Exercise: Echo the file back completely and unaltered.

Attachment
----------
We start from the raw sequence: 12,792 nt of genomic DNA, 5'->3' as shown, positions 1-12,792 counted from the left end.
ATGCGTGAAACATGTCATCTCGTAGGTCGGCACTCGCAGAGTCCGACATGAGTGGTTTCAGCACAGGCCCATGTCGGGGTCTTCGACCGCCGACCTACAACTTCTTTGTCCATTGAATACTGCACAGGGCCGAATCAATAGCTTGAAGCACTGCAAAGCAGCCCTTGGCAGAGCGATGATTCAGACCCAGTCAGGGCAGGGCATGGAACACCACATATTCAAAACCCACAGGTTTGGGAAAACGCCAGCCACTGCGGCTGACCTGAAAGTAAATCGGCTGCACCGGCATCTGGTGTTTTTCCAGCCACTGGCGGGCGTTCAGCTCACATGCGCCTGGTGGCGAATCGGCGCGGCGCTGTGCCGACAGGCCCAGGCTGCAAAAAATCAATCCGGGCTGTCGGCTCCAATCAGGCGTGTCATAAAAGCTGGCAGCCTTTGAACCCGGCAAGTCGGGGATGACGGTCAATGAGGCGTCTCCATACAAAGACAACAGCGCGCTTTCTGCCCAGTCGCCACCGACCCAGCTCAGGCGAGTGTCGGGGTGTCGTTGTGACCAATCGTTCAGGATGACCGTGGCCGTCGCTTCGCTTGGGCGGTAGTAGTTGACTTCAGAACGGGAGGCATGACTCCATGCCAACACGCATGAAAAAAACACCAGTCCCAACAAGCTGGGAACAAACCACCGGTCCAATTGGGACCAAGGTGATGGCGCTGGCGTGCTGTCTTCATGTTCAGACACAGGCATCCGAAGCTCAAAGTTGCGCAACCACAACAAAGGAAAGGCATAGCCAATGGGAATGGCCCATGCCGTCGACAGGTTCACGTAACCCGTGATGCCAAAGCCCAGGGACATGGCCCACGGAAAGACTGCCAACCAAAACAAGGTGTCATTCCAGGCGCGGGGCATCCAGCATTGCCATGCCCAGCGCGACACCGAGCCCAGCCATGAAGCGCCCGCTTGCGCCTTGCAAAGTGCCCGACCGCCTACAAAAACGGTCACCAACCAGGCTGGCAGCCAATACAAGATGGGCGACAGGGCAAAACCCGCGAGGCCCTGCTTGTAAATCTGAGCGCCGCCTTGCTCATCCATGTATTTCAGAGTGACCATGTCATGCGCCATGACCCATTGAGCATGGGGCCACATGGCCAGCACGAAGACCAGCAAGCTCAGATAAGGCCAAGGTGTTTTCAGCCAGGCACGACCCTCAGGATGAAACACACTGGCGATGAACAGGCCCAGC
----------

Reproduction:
We start from the raw sequence: 12,792 nt of genomic DNA, 5'->3' as shown, positions 1-12,792 counted from the left end.
ATGCGTGAAACATGTCATCTCGTAGGTCGGCACTCGCAGAGTCCGACATGAGTGGTTTCAGCACAGGCCCATGTCGGGGTCTTCGACCGCCGACCTACAACTTCTTTGTCCATTGAATACTGCACAGGGCCGAATCAATAGCTTGAAGCACTGCAAAGCAGCCCTTGGCAGAGCGATGATTCAGACCCAGTCAGGGCAGGGCATGGAACACCACATATTCAAAACCCACAGGTTTGGGAAAACGCCAGCCACTGCGGCTGACCTGAAAGTAAATCGGCTGCACCGGCATCTGGTGTTTTTCCAGCCACTGGCGGGCGTTCAGCTCACATGCGCCTGGTGGCGAATCGGCGCGGCGCTGTGCCGACAGGCCCAGGCTGCAAAAAATCAATCCGGGCTGTCGGCTCCAATCAGGCGTGTCATAAAAGCTGGCAGCCTTTGAACCCGGCAAGTCGGGGATGACGGTCAATGAGGCGTCTCCATACAAAGACAACAGCGCGCTTTCTGCCCAGTCGCCACCGACCCAGCTCAGGCGAGTGTCGGGGTGTCGTTGTGACCAATCGTTCAGGATGACCGTGGCCGTCGCTTCGCTTGGGCGGTAGTAGTTGACTTCAGAACGGGAGGCATGACTCCATGCCAACACGCATGAAAAAAACACCAGTCCCAACAAGCTGGGAACAAACCACCGGTCCAATTGGGACCAAGGTGATGGCGCTGGCGTGCTGTCTTCATGTTCAGACACAGGCATCCGAAGCTCAAAGTTGCGCAACCACAACAAAGGAAAGGCATAGCCAATGGGAATGGCCCATGCCGTCGACAGGTTCACGTAACCCGTGATGCCAAAGCCCAGGGACATGGCCCACGGAAAGACTGCCAACCAAAACAAGGTGTCATTCCAGGCGCGGGGCATCCAGCATTGCCATGCCCAGCGCGACACCGAGCCCAGCCATGAAGCGCCCGCTTGCGCCTTGCAAAGTGCCCGACCGCCTACAAAAACGGTCACCAACCAGGCTGGCAGCCAATACAAGATGGGCGACAGGGCAAAACCCGCGAGGCCCTGCTTGTAAATCTGAGCGCCGCCTTGCTCATCCATGTATTTCAGAGTGACCATGTCATGCGCCATGACCCATTGAGCATGGGGCCACATGGCCAGCACGAAGACCAGCAAGCTCAGATAAGGCCAAGGTGTTTTCAGCCAGGCACGACCCTCAGGATGAAACACACTGGCGATGAACAGGCCCAGC